Exclusive Interview with
When did you start writing?
I wrote stories for fun as a child, but I started writing with the intention to actually publish when I was 29 years old. Then it took another six years to get my first book published.
What makes writing your passion?
How long have you been writing?
What was the feeling when you published your first book?
The first time I held my published work in my hands I was elated, and proud, and a little bit scared.
What’s the story behind your choice of characters?
Sticking to the old adage, "Write what you know," I made my main character a shadowy version of myself shaped by different life experiences --- someone who shared many of my personality traits so I could make her feel authentic, but living in different circumstances.
Alex, is an independent, reclusive artist in her late twenties with trust and abandonment issues. Her father left to fight in the Faerie Wars and never came back. Her mother died shortly after, leaving her an orphaned teenager. Alex has since made a couple good friends, and that’s all she needs or wants. She avoids politics, especially involving the fae, and enjoys the solitude of her mountain home. At least, until the series starts…
Once her world falls apart, Alex is joined by a large cast of characters, many of which become a "found family." This helps her get past her isolationist tendencies because she needs to trust people and accept help to overcome the obstacles in her path.
What annoys you the most in pursuing a writing career?
The most annoying part of pursuing a writing career is all the marketing that goes along with it. I'd love to just write, and write, and write, but if I did that no one would ever know my books existed. So instead, I have to spend time building ads, making blog posts, updating my social media, etc. For an introvert (like me), trying to authentically connect with an audience is very difficult.
How do you get over the “writer’s block”?
I've never found myself short on ideas, but when I find I can't *effectively* write, for whatever reason, I take the day off. Sometimes I need two or three days to reset. Once I feel more balanced and able to focus, I get back to it.
Note: This only works if you actually give yourself permission to be unproductive. If you spend your day off feeling guilty that you're not working you'll just be wasting time.
We all know the writer’s path is never easy, what makes you keep going? What advice would you give to new authors?
Most writers write because they have stories, or worlds, or characters they want to express. I suppose there are some authors who write for money or fame, but I honestly think writing for any reason other than a personal desire to write will likely fall flat and the author will not have the fortitude to carry through. The road to publication is full of road blocks and detours. Only someone with a strong will can reach their destination. In my experience, external motivators will only get you so far.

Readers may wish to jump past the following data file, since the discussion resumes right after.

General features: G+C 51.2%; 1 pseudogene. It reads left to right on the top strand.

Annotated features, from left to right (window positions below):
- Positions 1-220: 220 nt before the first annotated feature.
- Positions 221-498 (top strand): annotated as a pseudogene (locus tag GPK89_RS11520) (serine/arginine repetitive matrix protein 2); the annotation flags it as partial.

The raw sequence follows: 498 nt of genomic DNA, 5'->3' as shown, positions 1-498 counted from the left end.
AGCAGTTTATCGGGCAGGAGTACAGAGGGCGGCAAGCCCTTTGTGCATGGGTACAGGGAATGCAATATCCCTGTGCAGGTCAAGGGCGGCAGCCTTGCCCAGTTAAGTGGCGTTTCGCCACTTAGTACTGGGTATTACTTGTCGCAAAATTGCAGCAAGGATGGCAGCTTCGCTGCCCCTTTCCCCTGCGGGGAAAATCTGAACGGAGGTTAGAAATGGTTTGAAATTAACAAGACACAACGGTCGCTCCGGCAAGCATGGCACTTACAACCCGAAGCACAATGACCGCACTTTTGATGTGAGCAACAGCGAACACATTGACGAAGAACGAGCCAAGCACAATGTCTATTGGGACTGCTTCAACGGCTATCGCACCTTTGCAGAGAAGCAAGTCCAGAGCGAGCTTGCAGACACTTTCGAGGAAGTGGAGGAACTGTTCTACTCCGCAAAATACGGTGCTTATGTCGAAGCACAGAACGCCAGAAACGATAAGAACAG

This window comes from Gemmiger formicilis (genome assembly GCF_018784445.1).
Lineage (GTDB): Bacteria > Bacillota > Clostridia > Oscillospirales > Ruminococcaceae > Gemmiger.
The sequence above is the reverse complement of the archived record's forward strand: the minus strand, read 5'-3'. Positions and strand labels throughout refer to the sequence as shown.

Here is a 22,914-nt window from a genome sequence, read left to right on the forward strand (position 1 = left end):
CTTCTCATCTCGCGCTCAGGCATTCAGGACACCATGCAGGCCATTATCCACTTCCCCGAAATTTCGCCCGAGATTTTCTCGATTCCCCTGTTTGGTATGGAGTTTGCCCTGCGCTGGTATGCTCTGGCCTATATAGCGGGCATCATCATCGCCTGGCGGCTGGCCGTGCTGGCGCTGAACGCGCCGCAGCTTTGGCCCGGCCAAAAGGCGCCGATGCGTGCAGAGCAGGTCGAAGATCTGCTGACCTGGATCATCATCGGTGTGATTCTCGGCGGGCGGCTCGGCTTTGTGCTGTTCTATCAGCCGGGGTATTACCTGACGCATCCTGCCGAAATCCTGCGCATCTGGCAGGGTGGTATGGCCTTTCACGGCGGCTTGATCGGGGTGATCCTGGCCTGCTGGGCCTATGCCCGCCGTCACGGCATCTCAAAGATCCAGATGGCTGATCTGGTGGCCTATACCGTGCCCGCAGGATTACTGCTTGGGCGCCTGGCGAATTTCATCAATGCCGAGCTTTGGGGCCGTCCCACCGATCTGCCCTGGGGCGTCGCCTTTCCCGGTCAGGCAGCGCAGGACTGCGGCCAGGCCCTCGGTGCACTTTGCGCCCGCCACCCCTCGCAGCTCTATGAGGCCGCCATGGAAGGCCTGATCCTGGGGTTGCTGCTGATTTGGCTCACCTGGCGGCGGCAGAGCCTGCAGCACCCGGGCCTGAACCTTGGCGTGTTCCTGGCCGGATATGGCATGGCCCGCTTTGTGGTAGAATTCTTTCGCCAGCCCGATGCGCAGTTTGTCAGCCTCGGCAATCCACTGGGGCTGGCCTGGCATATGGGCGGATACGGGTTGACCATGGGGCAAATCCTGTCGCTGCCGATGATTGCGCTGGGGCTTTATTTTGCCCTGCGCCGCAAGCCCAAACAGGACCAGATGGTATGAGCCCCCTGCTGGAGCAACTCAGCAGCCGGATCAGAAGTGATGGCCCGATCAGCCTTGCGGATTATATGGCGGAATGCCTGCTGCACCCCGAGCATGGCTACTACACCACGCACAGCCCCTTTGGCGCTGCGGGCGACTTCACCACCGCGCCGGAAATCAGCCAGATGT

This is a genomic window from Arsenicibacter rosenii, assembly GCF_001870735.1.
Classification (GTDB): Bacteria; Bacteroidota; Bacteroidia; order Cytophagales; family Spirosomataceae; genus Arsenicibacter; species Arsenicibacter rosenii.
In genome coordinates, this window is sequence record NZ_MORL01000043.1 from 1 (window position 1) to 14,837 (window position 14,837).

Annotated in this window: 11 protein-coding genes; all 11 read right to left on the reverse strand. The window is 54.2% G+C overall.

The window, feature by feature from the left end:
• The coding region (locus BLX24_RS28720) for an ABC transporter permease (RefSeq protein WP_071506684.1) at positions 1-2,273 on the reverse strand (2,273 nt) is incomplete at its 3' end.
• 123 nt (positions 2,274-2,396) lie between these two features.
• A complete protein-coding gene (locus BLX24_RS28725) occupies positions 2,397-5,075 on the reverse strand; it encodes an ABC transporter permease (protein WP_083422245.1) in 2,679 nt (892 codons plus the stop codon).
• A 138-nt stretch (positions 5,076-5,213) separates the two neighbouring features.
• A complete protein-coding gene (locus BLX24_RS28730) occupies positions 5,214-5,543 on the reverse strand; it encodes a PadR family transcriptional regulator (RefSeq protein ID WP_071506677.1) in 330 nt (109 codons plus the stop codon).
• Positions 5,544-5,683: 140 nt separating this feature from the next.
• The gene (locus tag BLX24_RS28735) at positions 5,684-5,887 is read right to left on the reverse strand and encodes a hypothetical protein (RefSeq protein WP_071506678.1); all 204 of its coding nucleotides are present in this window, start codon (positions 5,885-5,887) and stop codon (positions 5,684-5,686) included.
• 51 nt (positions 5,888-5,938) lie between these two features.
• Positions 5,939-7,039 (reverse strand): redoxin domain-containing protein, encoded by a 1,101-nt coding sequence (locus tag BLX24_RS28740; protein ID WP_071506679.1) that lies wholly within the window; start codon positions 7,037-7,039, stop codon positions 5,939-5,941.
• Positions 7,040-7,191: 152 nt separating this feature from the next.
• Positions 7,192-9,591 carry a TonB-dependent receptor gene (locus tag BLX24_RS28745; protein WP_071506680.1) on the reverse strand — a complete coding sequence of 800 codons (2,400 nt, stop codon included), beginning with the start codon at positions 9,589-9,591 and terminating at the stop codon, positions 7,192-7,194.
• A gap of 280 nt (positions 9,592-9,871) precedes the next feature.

So, for new authors: Be realistic about your goals and your motivation, and celebrate every small victory along the way.
If you could go back in time and talk to your younger self, what would you say?
Do you read your book reviews? How do you deal with the bad ones?
Yes, I've read most if not all the reviews for my books. I find the good reviews help encourage and motivate me. As for bad reviews, I look at them as opportunities to grow. Some reviews are just empty, but most people who take the time to write a review actually have an opinion to express. And while their opinion might be that they hated my book, they will often give reasons that I can use to make my next book stronger.
One thing I never do is respond to reviews. Reviews are there for people to share their opinions and help potential readers make a decision. They are not a place for authors to try to defend or explain their work.
What is the feeling when you get a good review?
Getting a good review, a great review, is the best feeling in the world. When a total stranger writes to let me know they enjoyed my story, that they're looking forward to more, that they stayed up all night because they just couldn't put the book down . . . my face gets sore from grinning.
Have you ever incorporated something that happened to you in real life into your novels?
Which of your characters you can compare yourself with? Did you base that character on you?
What do you think, the book cover is as important as the story?
A book's cover is not as important as the story, but it is the first thing a reader will connect with (or not). Covers are very important, but a beautiful cover will not make a person read a terrible book.
Do you connect with your readers? Do you mind having a chat with them or you prefer to express yourself through your writing?
I try to connect with my readers when I can. I'm a very introverted person, so it takes a great deal of effort on my part to talk to people, but I do attend conventions and such (or did before COVID19) to try to connect with people interested in my stories.
How do you feel when people appreciate your work or recognize you in public?
When people compliment me to my face (even people I know) my brain sort of shuts off and I have a mild (sometimes not so mild) panic attack. That said, I still appreciate it.
Who is your favorite author? Why?
Currently, my favorite author is probably Brandon Sanderson. I'm infinitely impressed with the depth and diversity of his worlds.
What’s the dream? Whom would you like to be as big as?
Because I write urban fantasy, my dream is to have my books as well known as those of Patricia Briggs, Ilona Andrews or Jim Butcher.